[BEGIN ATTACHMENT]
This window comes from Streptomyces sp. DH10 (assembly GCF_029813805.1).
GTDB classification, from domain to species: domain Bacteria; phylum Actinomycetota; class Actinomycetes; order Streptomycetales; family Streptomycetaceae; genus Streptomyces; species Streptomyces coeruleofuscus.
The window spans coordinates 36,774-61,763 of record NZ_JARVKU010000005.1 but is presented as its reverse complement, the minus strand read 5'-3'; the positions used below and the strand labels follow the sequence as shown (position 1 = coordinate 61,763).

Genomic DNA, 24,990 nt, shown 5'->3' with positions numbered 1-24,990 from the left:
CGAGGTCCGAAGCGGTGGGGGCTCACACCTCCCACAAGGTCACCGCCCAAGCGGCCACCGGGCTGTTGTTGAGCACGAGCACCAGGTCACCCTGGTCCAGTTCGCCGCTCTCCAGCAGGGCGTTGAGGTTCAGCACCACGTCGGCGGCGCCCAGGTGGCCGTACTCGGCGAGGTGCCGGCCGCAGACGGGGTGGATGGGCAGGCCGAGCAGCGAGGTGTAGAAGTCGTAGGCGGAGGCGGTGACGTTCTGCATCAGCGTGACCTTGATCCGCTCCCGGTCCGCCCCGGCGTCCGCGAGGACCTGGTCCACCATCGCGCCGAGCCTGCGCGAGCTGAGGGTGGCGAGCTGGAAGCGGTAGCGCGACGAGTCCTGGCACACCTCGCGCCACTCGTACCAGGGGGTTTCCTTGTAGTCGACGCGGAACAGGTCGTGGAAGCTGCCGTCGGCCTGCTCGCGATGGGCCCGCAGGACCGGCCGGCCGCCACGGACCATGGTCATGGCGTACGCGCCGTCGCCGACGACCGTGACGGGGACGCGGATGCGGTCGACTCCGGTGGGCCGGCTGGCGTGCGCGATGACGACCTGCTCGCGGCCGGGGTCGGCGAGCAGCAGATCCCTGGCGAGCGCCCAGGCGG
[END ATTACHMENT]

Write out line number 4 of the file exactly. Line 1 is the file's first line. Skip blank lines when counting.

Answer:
Genomic DNA, 24,990 nt, shown 5'->3' with positions numbered 1-24,990 from the left: